Phenylketonuria is described as a metabolic genetic disorder. This disorder is characterized by the lack of production of the enzyme phenylalanine hydroxylase. This enzyme is used to break down the amino acid phenylalanine into tyrosine. Without this enzyme, the body cannot break down and waster phenylalanine, therefore it accumulates in the bloodstream. This accumulation of phenylalanine in the blood can spread to the brain and create a toxic effect. This paper is to describe, in detail, some of the pathophysiological facts of phenylketonuria. Phenylketonuria is a genetic disorder, so it is spread through genes. This disorder is described as an autosomal recessive disorder. This means that two copies of the abnormal gene must be present for the disorder to manifest. If a person has only one mutated gene, this means that the person is a carrier of the gene and could pass it on to their children. If both parents carry the gene, this means that their offspring have a 1 in 4 chance of having the disorder, and a 1 in 2 chance. This means that if the mother has the mutated gene and the father has the mutated gene, their offspring has 25% chance of having the disorder and a 50% chance of passing the mutated gene on and making their offspring a carrier. According to the National PKU Alliance, approximately 1 in every 50 people are carriers of the mutated gene that causes phenylketonuria, and phenylketonuria affects approximately 1 out of every 10,000 to 1 out of every 20,000 depending upon the country of origin. For some reason, this disorder also affects more Caucasians and Orientals than African Americans, but it doesn't appear to have more prevalence in either gender. The higher incidences of the disorder are found in the United States, Poland, and the Czech Republic. The National PKU Alliance also reports that there are approximately
14,500 people living in the United States with phenylketonuria. If a family has instances of phenylketonuria in their family, genetic counseling will probably be recommended. (National PKU Alliance) As mentioned earlier, phenylketonuria is not only a genetic disorder, but it is also a metabolic disorder. The children born with this disorder are unable to break down the amino acid phenylalanine due to the lack of the enzyme phenylalanine hydroxylase. When the phenylalanine builds up in the blood stream, it forms into phenyl pyruvate (phenylketones) which is toxic in excess. These phenylketones usually spill over into the urine which gives the disease its name. It eventually makes its way to the brain which causes a a lot of physical and mental side effects. The following are side effects listed by the Mayo Clinic for untreated phenylketonuria. Mental retardation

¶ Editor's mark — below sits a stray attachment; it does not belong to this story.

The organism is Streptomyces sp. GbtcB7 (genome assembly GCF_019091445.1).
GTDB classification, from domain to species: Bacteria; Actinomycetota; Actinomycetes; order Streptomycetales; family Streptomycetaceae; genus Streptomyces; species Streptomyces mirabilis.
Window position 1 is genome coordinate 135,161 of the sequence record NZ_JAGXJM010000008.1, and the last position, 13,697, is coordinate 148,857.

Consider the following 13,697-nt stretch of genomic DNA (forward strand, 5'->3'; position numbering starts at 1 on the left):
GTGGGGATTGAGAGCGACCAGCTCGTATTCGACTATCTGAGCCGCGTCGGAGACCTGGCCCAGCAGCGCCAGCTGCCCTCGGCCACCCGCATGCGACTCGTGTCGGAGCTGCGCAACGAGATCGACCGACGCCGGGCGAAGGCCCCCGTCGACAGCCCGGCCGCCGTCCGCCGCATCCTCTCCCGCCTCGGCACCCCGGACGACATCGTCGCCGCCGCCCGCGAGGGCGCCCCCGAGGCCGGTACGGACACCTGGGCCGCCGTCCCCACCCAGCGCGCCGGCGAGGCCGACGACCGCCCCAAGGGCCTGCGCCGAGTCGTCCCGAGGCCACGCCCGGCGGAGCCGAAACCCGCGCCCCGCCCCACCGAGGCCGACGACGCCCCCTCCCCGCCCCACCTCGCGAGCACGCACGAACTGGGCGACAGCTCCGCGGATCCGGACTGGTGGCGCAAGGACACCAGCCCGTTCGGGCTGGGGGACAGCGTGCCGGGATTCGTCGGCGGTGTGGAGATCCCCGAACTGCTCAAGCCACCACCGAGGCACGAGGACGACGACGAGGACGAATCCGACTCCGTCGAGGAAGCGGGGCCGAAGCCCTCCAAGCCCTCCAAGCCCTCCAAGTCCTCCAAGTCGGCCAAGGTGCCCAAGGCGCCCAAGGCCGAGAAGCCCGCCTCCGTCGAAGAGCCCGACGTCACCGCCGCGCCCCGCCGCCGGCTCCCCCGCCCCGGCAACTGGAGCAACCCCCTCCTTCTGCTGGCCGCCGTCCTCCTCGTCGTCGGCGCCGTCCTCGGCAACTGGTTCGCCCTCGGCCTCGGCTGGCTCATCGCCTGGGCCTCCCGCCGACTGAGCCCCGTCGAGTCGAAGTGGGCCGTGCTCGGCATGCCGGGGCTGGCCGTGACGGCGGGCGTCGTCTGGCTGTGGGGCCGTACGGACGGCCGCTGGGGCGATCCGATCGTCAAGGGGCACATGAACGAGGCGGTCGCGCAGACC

Behavioral or social problems
Seizures, tremors or jerking movements in the arms and legs Hyperactivity
Skin rashes (eczema)
Small head size (microcephaly)
A musty odor in the child's breath, skin or urine, caused by too much phenylalanine in the body Fair skin and blue eyes, because phenylalanine cannot transform into melanin — the pigment responsible for hair and skin tone (“Phenylketonuria”, Mayo Clinic) These side effects are caused by the toxic effects that excess unmetabolized phenylalanine (phenyl pyvurate) built up in the blood stream can cause on the brain and nervous system. “The deffective enzyme in PKU, PAH, has the job of changing some oh the Phe you eat into tyrosine (Tyr). Tyr is used to make a brain neurotransmitter (messenger) chemical called dopamine. Evidence suggests that changes in PAH function in PKU can cause lower amounts of dopamine in the brain. Some symptoms of low dopamine include drastic mood swings difficulty in paying attention, and sleep disturbances.” Children with untreated, undiagnosed phenylketonuria usually suffer from severe irreversible mental retardation. Though this may seem like a sad fate, this disorder is very easily detected...